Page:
Well, last time I promised to write about the Lord’s Prayer and suggested that Jesus never intended us to repeat his words. I’m sure he would not object to our repeating his words, but I see nothing in the Bible that unambiguously suggests that he wanted us to. The fullest version is found in Matthew, Chapter 6 verses 5 through 14. There is a version in Luke, but it is rather truncated, and the version in Mark is barely there. I will concentrate my thoughts for the most part on Matthew’s version. Since I don’t read Greek, the original language of the Gospels, I have to depend on translations. I have consulted seven.

To begin at the beginning, Jesus says not to pray in public, but in private, in your own room with the door shut. He also tells us not to “heap up empty phrases” (Revised Standard Version, the Jerusalem Bible version is “do not babble”), and since God already knows what we need, there is no point in asking for anything. So, for Jesus, true prayer is done in private, silently, and with humility. After this introduction, he says what I think is the crucial point. He does not tell us what to pray but how to pray:

  • “After this manner therefore pray ye” (King James)
  • “Pray then like this” (RSV)
  • “So you should pray like this” (Jerusalem Bible)
  • “This is how you should pray” (The New English Bible)
  • “This, then, is how you should pray” (New International Version)
  • “You should pray like this” (Contemporary English Version)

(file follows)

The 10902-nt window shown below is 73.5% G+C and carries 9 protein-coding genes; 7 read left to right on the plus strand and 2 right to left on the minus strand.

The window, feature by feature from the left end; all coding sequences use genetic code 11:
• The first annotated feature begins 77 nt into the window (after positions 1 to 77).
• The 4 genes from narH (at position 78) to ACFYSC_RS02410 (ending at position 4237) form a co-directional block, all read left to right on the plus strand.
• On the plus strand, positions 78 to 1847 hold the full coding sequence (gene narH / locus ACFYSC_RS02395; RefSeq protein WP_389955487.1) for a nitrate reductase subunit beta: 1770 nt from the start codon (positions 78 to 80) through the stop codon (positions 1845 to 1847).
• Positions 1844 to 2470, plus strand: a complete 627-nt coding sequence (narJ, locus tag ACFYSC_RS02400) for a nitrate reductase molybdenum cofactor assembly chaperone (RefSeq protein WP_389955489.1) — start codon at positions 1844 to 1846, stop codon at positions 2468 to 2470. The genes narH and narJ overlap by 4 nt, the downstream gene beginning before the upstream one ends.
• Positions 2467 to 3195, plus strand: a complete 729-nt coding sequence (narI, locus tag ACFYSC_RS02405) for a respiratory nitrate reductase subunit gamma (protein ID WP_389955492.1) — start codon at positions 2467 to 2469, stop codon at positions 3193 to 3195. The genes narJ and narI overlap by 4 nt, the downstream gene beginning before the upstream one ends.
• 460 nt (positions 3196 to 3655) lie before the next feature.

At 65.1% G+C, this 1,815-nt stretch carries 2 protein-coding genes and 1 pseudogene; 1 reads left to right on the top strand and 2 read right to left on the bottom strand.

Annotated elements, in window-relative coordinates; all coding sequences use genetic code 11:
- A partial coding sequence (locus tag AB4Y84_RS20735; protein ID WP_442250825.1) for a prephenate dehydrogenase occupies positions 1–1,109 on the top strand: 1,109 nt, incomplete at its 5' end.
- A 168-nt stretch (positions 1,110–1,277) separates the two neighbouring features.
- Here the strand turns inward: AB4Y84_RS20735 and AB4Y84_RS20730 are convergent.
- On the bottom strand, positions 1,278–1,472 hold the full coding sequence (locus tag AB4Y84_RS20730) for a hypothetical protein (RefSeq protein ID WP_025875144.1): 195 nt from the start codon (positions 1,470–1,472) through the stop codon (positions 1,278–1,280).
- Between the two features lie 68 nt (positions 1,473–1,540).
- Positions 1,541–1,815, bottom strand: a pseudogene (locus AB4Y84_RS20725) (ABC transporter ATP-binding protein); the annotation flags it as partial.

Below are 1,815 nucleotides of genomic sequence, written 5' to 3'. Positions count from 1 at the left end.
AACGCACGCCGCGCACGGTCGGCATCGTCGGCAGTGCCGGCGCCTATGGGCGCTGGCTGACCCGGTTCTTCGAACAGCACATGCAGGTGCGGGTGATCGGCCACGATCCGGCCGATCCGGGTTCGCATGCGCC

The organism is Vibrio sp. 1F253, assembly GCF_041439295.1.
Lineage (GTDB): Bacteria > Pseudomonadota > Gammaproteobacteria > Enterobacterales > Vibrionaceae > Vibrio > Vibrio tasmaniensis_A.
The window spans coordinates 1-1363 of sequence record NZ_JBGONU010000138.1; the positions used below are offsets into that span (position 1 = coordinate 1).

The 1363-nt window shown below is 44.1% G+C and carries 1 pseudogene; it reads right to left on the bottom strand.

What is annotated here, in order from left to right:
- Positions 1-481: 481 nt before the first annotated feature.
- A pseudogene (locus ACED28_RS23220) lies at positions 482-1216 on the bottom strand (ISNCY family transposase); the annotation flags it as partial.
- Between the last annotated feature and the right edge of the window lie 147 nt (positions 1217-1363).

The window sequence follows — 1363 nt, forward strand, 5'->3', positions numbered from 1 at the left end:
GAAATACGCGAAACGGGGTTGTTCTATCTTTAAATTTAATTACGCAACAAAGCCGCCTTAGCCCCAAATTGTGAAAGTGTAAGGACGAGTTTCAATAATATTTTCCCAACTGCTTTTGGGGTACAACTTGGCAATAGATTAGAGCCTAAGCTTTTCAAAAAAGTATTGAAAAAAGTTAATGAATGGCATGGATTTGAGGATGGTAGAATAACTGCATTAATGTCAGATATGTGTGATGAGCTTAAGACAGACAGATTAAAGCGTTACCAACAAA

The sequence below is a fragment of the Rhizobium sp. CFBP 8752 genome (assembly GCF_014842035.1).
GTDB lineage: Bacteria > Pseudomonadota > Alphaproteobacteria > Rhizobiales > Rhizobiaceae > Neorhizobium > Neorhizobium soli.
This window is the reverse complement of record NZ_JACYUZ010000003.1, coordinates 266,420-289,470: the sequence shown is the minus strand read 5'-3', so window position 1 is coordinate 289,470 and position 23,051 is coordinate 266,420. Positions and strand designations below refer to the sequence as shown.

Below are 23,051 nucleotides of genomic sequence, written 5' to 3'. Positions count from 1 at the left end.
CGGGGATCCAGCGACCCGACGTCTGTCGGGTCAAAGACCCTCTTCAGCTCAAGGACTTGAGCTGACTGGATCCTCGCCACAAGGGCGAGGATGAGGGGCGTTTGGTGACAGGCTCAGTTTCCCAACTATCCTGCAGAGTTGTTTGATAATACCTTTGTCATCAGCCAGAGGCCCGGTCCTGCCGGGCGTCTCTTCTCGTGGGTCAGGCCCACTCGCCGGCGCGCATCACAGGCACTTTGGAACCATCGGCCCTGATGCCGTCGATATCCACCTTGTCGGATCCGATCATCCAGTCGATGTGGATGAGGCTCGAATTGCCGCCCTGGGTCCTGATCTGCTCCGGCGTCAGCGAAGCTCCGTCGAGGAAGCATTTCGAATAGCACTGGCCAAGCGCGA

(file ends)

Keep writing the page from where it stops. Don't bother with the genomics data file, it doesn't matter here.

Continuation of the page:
• “Instead you should pray like this”(The Jesus Seminar Version)

All of these translations are in agreement, even though each group of translators comes from a different place on the Christian spectrum. So it would seem that Jesus was not telling his followers what to say but how to say it. At least that seems to me what he was up to in Matthew.

The other version of the Lord’s Prayer is in Luke, Chapter 11, verses 1 to 4. There is no preamble in Luke as there is in Matthew. Jesus is simply responding to the Disciples request that he teach them to pray. His instruction is that, “When you pray, you should say” (Jesus Seminar version).

The two Gospels, then, are not in agreement on this. It seems to me that when faced with two contradictory passages there are only two options. One can try to resolve the contradiction or one can choose the one that seems to be the more coherent with the rest of the body of teachings. In this case, the contradiction seems so bald that I see no obvious resolution, so let us see which seems the better fit with Jesus’ other teachings.

First, I note that The Jesus Seminar does not think it likely that Jesus actually uttered either the Matthean Preamble or the Lukan Instruction. Therefore we cannot fall back on noting that Jesus probably said one and not the other. Chances are he said neither.

As I read the Gospels, though, Jesus thought that the crux of the religious matter is something that is between each human being and God. Thus, for just one example, we are told not to judge one another since judgment is God’s business. It seems to me unlikely, then, that Jesus would insist that prayer consists of specific words being said or even that God would care more about the words of the mouth than the words of the heart. Therefore I think the Preamble is more coherent with Jesus other teachings than the Instruction, whether or not Jesus actually uttered it.

I conclude, then, that Jesus intention was not to teach a specific prayer so much as an attitude or a manner of prayer, not so much “Pray this prayer” as “Pray in this way”. And which way is that? We should pray privately, in the silence of our hearts, and with humble thanksgiving. At least that is how I read it.

In my next installment, I’ll consider the prayer itself and how I understand it, which understanding you may find somewhat non-conventional. Some do; some don’t. See what you think.


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